"Since the FBI is too busy looking for non-conformists to concern itself with national security, we also have to spy on people who live in the US, albeit without any official right to do so.  The National Security Agency does more than that: they monitor all communications here and abroad, and scan them for key words.  To keep matters quiet and avoid upsetting the FBI and the Secret Service, the NSA and we draw on an old treaty from 1948, often referred to as UKUSA, which says that member nations can spy on each other's populations without warrants or limits, and that the information can be shared with the spied-on country's Signals Intelligence agency. The US and Britain were the original signatories; nowadays, Canada, Australia, and New Zealand are also members of the treaty.  So when we and the NSA need people to operate the US part of the NSA's vast electronic eavesdropping system Echelon, we use staff from the other countries involved.  Conversely, American staff does the domestic spying in the other member countries.  Everyone shares the information as required, and Big Brother knows everything he needs to know.  Our rights under the USA PATRIOT Act come and go with every mood swing in Congress; this arrangement never changes.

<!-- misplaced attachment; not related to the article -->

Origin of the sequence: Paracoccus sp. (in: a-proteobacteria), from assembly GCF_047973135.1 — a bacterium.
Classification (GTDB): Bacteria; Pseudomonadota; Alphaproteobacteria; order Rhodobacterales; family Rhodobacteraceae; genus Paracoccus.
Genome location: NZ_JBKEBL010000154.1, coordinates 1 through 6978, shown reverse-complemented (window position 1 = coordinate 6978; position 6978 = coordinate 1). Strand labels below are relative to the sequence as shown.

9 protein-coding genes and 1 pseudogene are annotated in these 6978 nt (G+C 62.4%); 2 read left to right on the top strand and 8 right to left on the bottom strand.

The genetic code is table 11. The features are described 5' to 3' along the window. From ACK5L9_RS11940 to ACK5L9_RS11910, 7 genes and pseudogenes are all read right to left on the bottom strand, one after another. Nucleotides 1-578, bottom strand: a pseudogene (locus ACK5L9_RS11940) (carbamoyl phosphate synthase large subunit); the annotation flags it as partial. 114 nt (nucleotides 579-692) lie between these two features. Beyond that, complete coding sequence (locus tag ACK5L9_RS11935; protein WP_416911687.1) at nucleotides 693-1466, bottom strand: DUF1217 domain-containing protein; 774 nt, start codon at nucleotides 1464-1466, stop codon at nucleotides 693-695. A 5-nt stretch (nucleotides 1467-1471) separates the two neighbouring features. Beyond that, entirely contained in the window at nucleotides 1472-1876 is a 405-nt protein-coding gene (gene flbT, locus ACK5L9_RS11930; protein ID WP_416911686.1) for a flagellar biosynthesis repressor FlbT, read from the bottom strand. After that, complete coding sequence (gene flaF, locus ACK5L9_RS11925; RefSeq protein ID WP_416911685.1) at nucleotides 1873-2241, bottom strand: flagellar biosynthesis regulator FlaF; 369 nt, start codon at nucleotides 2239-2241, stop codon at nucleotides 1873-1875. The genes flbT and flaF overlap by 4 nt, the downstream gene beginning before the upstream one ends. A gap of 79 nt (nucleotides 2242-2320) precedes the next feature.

Below are the passages from Walkabout that deal with the contrast between faith, as Jesus taught it, and religion, its many-faceted replacement. The first instalment is from Chapter 17, where Gregory is having dinner with a Parisian minister and his family.


"It's scary to think of persecutions, though," I ventured. Oliver agreed. "Yes, it's a frightening prospect. However, it could also be a blessing of sorts. The Christian church retains its original form and purpose only for as long as it's being persecuted. "Look at the early church: for three centuries, it remained undivided and true to the apostles' teachings, and it became the majority religion in the pagan Roman empire because the heathens could see that Christians, living their faith, had something infinitely more valuable and emboldening than what they themselves had. The persecutions targeted church leaders more than other Christians, and only the brave, compassionate, and selfless became leaders and teachers. "We still have this situation in parts of Africa and Asia, and Christians from there put all of us who live securely and comfortably to shame.